HIQA has today published a report on new standard levels of ionising radiation for x-ray procedures. The study found the typical level of ionising radiation received by patients in procedures such as x-rays has reduced in Ireland over the past 10 years.
Following a survey of service providers, HIQA has updated national diagnostic reference levels (DRLs) for general radiography and mammography, and produced national DXA DRLs for the first time in Ireland.
DRLs represent typical radiation dose levels set for common medical imaging procedures and clinical tasks undertaken in Ireland. This new national data allows service providers to compare the radiation doses they issue to patients with national DRL figures, identify medical radiological procedures that require review and put corrective actions in place to reduce exposure to ionising radiation where needed to further improve safety.
HIQA found that the level of radiation patients are being exposed to has reduced when compared to a 2010 HSE study. Reductions ranged from 2-27 per cent for all medical imaging procedures reviewed as part of this study. This new national DRL data compares positively with recently published European DRLs, as the vast majority of Irish DRLs, for both adult and paediatric radiography, are below that referenced in guidance issued by the European Commission.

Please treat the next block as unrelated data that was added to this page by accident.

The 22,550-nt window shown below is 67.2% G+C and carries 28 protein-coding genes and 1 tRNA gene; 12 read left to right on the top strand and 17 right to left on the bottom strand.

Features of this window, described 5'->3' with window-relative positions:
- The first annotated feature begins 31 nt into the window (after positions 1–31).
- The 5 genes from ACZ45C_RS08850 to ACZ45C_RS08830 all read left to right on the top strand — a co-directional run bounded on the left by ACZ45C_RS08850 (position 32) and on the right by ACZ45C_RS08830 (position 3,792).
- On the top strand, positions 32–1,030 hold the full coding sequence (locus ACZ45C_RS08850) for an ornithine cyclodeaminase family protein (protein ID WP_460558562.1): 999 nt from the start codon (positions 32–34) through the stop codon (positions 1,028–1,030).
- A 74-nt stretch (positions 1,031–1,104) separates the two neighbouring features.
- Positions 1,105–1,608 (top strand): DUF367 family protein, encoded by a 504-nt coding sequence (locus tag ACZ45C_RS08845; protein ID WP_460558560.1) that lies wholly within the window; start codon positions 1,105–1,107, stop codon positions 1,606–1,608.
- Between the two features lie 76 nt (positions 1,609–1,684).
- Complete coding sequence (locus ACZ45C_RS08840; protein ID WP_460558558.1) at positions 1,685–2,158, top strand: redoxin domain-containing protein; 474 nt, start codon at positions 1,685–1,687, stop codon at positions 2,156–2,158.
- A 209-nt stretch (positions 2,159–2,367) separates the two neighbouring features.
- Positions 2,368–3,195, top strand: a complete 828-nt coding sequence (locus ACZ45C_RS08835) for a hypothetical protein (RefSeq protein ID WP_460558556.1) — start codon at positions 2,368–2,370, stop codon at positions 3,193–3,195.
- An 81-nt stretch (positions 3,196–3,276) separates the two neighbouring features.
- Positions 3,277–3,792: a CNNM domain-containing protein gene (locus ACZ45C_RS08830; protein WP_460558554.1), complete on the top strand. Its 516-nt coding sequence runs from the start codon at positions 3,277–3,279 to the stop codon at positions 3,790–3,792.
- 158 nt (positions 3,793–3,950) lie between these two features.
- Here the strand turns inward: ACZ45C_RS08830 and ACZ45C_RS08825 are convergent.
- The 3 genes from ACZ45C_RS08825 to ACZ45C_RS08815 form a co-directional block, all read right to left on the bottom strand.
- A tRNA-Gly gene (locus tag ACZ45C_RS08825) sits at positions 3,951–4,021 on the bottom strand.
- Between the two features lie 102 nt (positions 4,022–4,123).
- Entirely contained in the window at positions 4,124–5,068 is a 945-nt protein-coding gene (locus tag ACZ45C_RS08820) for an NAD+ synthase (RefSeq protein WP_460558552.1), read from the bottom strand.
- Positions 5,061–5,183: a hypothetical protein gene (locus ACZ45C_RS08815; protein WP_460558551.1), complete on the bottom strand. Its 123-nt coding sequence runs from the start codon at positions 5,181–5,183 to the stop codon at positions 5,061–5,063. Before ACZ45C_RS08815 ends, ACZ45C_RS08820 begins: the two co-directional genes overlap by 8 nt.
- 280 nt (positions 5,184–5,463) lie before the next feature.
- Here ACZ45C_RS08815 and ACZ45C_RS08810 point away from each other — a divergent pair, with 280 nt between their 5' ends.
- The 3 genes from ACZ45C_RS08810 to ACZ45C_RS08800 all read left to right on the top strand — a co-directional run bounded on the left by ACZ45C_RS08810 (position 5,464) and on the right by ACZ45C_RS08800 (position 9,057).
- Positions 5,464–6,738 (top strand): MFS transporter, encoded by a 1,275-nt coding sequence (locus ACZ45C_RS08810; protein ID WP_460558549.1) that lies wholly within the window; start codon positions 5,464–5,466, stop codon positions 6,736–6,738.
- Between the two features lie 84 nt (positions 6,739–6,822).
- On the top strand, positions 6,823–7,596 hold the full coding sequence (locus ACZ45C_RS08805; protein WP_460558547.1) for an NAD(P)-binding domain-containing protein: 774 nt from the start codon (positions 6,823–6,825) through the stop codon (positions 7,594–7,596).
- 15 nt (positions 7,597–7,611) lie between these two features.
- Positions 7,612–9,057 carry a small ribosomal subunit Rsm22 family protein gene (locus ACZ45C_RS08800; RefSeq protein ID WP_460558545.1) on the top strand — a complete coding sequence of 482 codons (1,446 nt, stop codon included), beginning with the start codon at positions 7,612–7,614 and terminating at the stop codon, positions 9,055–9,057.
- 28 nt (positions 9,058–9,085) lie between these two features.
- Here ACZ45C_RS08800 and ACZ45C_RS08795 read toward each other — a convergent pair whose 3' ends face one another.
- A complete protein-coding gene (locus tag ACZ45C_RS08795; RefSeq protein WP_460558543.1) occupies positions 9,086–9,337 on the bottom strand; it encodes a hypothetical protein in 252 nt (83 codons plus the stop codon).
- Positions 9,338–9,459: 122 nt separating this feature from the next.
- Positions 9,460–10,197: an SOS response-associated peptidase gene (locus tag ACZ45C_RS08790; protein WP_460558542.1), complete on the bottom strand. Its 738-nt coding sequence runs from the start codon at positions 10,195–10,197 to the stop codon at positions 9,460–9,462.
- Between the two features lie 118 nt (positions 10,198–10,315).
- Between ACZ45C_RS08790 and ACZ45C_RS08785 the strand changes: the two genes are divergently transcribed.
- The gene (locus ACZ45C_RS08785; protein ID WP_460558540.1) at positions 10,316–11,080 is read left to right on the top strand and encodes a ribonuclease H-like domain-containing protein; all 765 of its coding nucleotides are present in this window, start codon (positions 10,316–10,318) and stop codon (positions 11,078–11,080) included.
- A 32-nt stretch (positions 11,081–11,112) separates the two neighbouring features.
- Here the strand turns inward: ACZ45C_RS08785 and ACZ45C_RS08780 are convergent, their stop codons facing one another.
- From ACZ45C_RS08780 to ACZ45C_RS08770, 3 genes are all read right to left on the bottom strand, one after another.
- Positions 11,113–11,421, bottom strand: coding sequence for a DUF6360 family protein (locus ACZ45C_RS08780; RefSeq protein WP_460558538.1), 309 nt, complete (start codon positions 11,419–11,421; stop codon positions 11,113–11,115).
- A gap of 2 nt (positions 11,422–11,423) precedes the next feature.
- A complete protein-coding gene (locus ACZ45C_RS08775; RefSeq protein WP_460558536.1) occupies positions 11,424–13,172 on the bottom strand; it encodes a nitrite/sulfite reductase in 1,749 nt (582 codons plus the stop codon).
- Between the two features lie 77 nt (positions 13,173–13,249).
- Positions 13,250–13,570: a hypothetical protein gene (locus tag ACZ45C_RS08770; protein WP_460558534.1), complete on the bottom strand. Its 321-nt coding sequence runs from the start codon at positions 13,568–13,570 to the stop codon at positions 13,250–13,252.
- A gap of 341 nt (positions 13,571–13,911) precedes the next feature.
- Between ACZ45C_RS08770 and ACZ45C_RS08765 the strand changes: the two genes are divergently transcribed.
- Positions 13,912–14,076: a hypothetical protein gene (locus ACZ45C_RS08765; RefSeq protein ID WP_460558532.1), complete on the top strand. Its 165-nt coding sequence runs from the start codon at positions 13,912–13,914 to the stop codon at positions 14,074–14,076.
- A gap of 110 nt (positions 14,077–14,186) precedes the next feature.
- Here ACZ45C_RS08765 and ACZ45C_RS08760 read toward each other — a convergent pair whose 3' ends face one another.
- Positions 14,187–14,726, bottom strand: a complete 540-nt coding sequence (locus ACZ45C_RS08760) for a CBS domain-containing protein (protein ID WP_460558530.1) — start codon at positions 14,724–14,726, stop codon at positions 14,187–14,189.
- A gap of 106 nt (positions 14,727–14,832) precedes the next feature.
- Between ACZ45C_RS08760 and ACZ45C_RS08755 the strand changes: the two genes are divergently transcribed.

Mr John Tuffy, HIQA’s Regional Manager for Ionising Radiation, said “This data shows us that people are now typically receiving reduced radiation doses for simple x-ray procedures such as chest x-rays in Ireland.
“This means that the risk associated with x-rays is reduced, which is a positive outcome for patient safety. When the amount of ionising radiation received by patients is reduced and the diagnostic integrity of images is still maintained, this is a positive outcome for people using services.”
It was noted that the total number of general x-rays conducted in Ireland has remained mostly consistent since this was last surveyed in 2010. However, increases have been seen in screening mammography services.
In Ireland, HIQA found that newer equipment is used in mammography, followed by paediatric radiography, where dedicated equipment is used, followed by adult general radiography and DXA. A significant portion of DXA equipment and general radiography equipment were 10 years or older.
Mr Sean Egan, HIQA’s Head of Healthcare Regulation, stated: “It is hoped that the key areas identified in this report will aid service providers in optimising patient doses within their services.
“These results can provide patients the reassurance that Ireland’s data compares favourably with guidance issued by the European Commission and the risk associated with x-rays of this nature are lower now than before.
“HIQA will continue to build upon its programme to date to promote patient safety and protection from ionising radiation. We are committed to sharing lessons learned from our regulation of exposure to ionising radiation in Ireland. We continue to investigate and inspect facilities in which these services are provided to promote a high-quality service and care for Irish patients.”
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